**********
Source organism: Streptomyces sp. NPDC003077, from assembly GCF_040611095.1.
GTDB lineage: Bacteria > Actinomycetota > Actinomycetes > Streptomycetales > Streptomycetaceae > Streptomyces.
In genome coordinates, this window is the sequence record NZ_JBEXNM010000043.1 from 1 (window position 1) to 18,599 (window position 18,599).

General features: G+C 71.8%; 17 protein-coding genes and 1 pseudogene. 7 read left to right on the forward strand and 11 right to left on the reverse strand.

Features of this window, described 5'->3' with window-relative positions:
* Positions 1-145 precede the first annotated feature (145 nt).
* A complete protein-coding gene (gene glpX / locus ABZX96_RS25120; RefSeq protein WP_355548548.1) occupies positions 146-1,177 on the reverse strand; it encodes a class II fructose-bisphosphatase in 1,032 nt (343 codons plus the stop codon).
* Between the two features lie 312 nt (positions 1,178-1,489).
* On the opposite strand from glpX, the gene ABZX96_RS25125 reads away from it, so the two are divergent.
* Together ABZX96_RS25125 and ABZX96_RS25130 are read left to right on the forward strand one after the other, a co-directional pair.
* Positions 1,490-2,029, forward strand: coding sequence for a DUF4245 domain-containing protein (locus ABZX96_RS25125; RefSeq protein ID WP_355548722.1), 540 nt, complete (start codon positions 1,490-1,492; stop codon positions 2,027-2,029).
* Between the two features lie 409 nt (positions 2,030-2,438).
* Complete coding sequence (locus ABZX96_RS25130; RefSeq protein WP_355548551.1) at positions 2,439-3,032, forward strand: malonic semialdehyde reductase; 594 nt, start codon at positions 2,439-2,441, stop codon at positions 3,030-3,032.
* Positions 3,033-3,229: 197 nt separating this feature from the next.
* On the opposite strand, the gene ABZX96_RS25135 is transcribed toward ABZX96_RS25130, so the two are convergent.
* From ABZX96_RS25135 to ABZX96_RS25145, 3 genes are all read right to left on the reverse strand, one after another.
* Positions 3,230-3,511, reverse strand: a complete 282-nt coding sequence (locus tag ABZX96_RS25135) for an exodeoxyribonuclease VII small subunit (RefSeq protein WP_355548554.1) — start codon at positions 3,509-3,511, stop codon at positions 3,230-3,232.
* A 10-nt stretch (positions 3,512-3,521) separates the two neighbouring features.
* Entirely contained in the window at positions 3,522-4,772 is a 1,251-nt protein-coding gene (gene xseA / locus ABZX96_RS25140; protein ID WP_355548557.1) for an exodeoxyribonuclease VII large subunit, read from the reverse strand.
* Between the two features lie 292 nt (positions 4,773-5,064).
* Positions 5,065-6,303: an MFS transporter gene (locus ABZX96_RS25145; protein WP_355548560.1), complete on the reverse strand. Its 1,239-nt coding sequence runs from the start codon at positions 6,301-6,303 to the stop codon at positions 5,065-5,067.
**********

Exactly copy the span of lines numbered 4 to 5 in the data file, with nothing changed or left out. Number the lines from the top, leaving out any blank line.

General features: G+C 71.8%; 17 protein-coding genes and 1 pseudogene. 7 read left to right on the forward strand and 11 right to left on the reverse strand.

Features of this window, described 5'->3' with window-relative positions: